Compared with the stand-alone algorithm, the distributed algorithm needs to compute on multiple machines and store the data to be processed in the distributed file system HDFS. Then the data is preprocessed using the map and glom operators in the Spark platform. The initial cluster centroids are randomly generated in the dataset using the sample operator, and then the initial set of centroids is collected by the collect operator and packed into broadcast variables so that each node in the cluster has a copy of the data backup [29,30]. The cost incurred after replacing the cluster centroids is calculated using the mapPartitions operator partitioning, and an accumulator is used to determine whether to perform the replacement operation.

To address the problem of local optima in clustering results caused by the selection of initial centers and to reduce redundant computations and improve parallel efficiency, this paper proposes the following optimizations. The paper uses morphological similarity distance as the measurement distance and assumes an original data set dataset = {x1,x2,…,xn}, where n represents the number of original data sets, and xi represents a d-dimensional vector. First, K initial clustering centers are selected according to the Max-distance criterion, and then the CLARANS clustering algorithm is used to calculate the positional relationship between data points and K clustering centers, assigning each data point to its nearest center. Next, the K centers and network spatial information are updated, and this process is repeated until the clustering centers no longer change or the specified number of iterations is reached.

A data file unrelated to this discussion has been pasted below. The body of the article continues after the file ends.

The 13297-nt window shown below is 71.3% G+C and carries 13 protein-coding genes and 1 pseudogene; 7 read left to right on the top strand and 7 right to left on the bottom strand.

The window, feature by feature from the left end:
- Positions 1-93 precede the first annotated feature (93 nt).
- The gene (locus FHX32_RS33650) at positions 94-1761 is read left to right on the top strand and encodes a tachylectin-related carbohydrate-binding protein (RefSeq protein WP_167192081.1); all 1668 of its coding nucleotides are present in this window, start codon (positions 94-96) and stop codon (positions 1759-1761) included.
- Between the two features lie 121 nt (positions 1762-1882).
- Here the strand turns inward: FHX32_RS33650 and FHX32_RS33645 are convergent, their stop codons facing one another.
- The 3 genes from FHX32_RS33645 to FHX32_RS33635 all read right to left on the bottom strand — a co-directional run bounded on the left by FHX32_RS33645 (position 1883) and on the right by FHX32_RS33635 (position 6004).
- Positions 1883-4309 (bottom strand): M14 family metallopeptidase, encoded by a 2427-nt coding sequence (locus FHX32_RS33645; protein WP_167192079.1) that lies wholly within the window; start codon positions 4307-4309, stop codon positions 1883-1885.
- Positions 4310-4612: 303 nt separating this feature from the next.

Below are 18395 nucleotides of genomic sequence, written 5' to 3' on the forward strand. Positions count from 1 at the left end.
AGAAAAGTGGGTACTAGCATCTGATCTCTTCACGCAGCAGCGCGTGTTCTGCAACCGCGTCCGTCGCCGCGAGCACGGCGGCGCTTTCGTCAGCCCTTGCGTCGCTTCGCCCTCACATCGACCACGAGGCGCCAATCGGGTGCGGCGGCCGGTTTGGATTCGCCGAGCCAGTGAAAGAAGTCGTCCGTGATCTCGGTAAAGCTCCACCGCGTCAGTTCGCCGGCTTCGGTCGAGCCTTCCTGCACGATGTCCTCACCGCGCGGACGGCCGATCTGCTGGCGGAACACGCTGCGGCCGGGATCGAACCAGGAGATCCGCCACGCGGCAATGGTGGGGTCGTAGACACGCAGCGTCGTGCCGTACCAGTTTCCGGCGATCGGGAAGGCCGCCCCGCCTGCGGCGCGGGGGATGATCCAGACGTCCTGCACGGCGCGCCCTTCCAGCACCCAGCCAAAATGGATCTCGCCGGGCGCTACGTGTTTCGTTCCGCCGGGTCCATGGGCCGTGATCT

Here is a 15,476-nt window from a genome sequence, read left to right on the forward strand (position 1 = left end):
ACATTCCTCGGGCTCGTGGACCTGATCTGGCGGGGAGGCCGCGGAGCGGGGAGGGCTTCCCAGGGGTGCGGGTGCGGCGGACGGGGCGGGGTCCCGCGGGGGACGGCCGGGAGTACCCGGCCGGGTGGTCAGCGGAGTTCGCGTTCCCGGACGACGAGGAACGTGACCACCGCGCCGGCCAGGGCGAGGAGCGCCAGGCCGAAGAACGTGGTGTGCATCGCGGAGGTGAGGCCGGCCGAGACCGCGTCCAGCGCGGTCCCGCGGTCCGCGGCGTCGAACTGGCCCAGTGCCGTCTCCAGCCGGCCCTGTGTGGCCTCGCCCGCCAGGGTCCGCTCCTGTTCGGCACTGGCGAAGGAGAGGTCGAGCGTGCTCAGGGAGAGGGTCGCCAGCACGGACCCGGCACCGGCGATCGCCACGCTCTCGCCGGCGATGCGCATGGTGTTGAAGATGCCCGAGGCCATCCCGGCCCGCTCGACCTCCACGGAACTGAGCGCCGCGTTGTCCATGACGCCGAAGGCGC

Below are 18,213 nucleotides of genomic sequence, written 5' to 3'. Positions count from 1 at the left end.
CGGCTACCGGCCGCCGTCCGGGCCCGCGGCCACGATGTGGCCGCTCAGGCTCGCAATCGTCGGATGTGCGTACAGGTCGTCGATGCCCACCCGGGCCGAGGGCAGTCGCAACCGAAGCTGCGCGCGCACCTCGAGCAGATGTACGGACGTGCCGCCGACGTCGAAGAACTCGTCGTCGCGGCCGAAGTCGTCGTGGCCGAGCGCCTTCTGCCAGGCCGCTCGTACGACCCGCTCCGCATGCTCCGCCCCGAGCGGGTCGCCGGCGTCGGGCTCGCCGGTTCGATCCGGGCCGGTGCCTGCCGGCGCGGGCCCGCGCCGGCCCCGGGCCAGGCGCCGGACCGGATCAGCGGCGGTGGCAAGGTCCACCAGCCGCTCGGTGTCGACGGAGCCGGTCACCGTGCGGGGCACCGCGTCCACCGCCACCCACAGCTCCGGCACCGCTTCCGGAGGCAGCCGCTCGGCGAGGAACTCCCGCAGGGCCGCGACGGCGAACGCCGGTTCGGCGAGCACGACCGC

4.3 Experimental Analysis

4.3.1 Experimental Data

According to the IPCC, 30 years is generally used as the base year for the analysis of the current situation in climate change research. The analysis of 30 years of meteorological data can reflect the current climate situation well, understand the causes of climate change in the past 30 years, and provide a scientific and reliable basis for future climate change research.

The data selected for this paper were downloaded from the China Meteorological Science Data Sharing Network for the daily value dataset of Chinese surface climate information for 752 stations nationwide from January 1, 1988, to December 31, 2018, where the data format was: zone station number, year, month, day, precipitation at 20–20 h, average wind speed, maximum wind speed, minimum wind speed, great wind speed, the wind direction of great wind speed, average home station barometric pressure The average surface temperature, average temperature, maximum daily temperature, minimum daily temperature, sunshine hours, average relative humidity, minimum relative humidity.

Import all weather data into HDFS.

4.3.2 Analysis of Clustering Effects

To investigate the performance of the parallel CLARANS clustering algorithm, the datasets from 2011–2018 were used as test data and they were divided into four datasets of proportional size, as shown in Table 2, and the data in the datasets were planned to be divided into five clusters.


The CLARANS, k-means, k-means++, and Partitioning Around Medoid (PAM) algorithms are run 10 times on DataSet1-DataSet4, and the obtained clustering results are shown in Fig. 5 and are analyzed for comparison. The k-means++ algorithm improves the selection of initial centroids, and the main optimization method is to ensure that the initial cluster centroids are as far apart as possible. The PAM algorithm is a kind of k-medoid algorithm, which has the advantages of clustering under different distance metrics and dealing with noise and outliers. The disadvantage is that the algorithm complexity is high, and it requires a lot of computation and storage space.


Figure 5: Distribution of clustering cost for different data sets